Through the night, the weather took its toll as boxes collapsed under wet snow and tarps flapped unfettered in the wind. But, give them credit - the kids did their best and did not give up.

Now, as I mentioned at the outset, even a busy street such as Detroit Road can be relatively serene early in the morning. However, for the homeless, there is little time to appreciate these things. Long before daybreak, many that sleep on the street will be roused from their slumber and told to move on. And, so it was on this morning.

At six o’clock, the loud, uncaring voice was my own: “Get up!” “Get out!” Boxes were kicked, pushed, and dismantled until the occupants reluctantly left. As the bleary-eyed teens emerged, a small glimpse of the despair experienced by the homeless was becoming all too apparent to them.

During the night, one of the visitors offered his own personal account. Having spent several years on the street, he tried to convey to the kids that, regardless of the circumstances, being homeless was not just a search for food and shelter, but for hope and perseverance. “You start off very positive and think that it’s just bad luck, but one thing leads to another and before you know it, the street grabs you, and it doesn’t ever want to let go.”

Cold and tired, the boxes were cleared and the kids were sent back to the street for donations. Lacking the same enthusiasm of the day before and looking much more the part, they found the undertaking a bit more daunting.

In the end, the doors of the church were opened, and the kids were allowed in. After a service they fought hard to stay awake through, they each got to go home to a hot meal and a warm bed.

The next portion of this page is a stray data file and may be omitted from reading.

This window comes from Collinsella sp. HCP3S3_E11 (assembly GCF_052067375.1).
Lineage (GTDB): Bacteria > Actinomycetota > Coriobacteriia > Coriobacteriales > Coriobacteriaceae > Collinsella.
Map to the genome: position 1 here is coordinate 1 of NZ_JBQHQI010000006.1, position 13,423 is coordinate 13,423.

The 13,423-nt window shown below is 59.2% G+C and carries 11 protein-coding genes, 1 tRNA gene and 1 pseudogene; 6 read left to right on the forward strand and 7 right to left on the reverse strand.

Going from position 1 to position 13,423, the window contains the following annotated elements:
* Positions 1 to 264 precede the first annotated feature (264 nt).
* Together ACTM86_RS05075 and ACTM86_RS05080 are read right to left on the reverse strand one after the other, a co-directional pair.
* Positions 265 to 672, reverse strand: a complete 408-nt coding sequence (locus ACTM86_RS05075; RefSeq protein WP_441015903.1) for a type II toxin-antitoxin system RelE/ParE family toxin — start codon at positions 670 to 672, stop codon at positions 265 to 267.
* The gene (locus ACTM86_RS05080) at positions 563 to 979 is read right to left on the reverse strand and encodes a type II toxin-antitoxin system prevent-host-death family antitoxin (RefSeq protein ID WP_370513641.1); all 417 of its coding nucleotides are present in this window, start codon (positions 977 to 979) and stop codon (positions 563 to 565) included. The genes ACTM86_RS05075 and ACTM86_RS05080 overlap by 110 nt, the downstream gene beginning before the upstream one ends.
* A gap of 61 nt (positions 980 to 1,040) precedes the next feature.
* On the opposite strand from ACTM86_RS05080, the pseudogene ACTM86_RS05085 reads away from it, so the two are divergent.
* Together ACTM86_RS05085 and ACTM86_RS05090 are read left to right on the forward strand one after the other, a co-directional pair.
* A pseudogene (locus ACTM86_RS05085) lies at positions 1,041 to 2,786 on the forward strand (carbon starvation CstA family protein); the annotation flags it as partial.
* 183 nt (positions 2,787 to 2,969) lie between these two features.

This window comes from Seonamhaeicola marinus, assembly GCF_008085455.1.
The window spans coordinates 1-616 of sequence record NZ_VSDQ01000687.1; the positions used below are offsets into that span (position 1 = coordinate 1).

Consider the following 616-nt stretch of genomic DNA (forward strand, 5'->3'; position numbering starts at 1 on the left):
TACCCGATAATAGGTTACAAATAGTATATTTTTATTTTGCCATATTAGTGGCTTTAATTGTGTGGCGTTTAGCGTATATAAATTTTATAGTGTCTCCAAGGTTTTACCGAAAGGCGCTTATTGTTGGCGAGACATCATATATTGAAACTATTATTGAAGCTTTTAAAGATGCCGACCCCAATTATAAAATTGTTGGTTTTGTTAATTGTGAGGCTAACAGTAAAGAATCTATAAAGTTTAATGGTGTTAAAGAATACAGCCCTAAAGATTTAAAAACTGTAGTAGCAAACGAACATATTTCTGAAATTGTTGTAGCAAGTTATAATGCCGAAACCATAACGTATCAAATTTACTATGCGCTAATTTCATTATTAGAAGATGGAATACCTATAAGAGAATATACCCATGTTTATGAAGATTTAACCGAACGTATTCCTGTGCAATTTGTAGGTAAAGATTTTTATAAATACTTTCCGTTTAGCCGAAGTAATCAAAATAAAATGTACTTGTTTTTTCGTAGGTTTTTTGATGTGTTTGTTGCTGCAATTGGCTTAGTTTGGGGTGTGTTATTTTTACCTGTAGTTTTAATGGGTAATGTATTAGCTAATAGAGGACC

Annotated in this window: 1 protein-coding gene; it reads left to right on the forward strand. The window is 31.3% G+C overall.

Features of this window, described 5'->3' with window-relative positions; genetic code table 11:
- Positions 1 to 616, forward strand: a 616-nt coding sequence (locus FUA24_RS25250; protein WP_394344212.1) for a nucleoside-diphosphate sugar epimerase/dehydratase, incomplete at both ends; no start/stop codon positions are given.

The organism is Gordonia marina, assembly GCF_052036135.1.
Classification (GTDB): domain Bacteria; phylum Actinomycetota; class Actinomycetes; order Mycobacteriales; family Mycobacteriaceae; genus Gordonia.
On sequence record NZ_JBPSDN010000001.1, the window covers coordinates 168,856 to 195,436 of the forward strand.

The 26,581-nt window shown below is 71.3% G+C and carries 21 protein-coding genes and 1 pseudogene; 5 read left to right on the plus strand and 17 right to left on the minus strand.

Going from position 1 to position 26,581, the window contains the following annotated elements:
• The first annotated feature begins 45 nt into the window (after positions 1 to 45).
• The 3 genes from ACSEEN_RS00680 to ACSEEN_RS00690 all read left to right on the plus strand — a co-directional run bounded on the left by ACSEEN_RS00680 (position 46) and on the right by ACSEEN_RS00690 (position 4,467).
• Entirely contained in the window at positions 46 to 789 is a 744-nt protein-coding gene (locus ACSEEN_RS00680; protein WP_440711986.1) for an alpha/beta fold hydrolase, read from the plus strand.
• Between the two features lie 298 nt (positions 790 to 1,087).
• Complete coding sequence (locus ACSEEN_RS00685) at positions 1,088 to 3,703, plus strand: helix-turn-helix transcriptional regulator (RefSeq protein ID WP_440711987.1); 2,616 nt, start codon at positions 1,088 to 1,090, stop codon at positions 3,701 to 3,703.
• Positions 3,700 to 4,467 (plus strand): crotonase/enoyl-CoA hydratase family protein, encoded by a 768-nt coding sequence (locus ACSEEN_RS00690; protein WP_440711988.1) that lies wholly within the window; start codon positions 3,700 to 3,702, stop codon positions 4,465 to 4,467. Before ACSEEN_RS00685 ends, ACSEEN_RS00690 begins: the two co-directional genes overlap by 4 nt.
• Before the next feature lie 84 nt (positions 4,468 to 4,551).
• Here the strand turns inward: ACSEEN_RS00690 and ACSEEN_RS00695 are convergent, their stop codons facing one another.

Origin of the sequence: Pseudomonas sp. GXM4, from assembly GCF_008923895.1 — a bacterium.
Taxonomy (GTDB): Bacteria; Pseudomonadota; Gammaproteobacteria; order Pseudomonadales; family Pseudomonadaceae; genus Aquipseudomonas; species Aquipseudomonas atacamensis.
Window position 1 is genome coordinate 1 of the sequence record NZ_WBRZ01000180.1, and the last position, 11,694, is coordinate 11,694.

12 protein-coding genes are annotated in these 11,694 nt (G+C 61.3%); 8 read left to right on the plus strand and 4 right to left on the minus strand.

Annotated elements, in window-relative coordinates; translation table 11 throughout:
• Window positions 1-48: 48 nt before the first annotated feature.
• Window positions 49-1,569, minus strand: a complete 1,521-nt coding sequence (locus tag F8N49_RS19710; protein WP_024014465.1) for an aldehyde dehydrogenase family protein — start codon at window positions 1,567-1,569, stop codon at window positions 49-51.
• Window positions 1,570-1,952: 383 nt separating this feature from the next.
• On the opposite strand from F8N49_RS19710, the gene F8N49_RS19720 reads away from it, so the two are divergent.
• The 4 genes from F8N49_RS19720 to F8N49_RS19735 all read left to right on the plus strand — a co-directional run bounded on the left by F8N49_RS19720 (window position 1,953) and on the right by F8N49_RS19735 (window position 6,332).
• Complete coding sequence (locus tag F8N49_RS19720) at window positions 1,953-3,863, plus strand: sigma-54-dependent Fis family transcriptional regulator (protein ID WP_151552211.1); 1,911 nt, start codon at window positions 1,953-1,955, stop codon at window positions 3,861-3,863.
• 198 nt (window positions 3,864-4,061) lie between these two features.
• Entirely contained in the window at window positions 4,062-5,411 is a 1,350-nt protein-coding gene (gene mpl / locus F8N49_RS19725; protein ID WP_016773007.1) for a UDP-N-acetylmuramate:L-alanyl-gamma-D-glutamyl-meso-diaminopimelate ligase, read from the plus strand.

I am very grateful for the tremendous show of support from the community and I am truly humbled by the efforts and accomplishments of the youths that night; however, I continue to be somewhat embarrassed at the relative ease by which the donations came.

Make no mistake about it, while we were cold and tired, our stomachs were full and our spirits were strong and it only took hours to raise what it might take a homeless person weeks or even months to save.

The North East Ohio Coalition for the Homeless (NEOCH) estimates that there are around 25,000 people each year in Cuyahoga County alone that can be classified as homeless. Of those, there are approximately 9,000 families and, among them, more than 2,000 children under the age of 18 - children just like the several dozen who volunteered their time in the hope of making a difference. Yet, unlike the kids of Lakewood Congregational and Pilgrim St. Paul, for them, being on the street the morning of January 28th was not a choice.

All told, the two groups were able to collect over $2,500 that night. However, the question remains, was the money given to support the kids or the cause? Would the parents and friends that so willingly brought food to those they knew ever do the same for those that they do not? And, is one night out enough to instill a giving heart in those that get to spend every night in?

If you’d like to help, please log on to www.neoch.org to find an organization through which to make a donation.
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Volume 3, Issue 3, Posted 11:11 PM, 01.29.07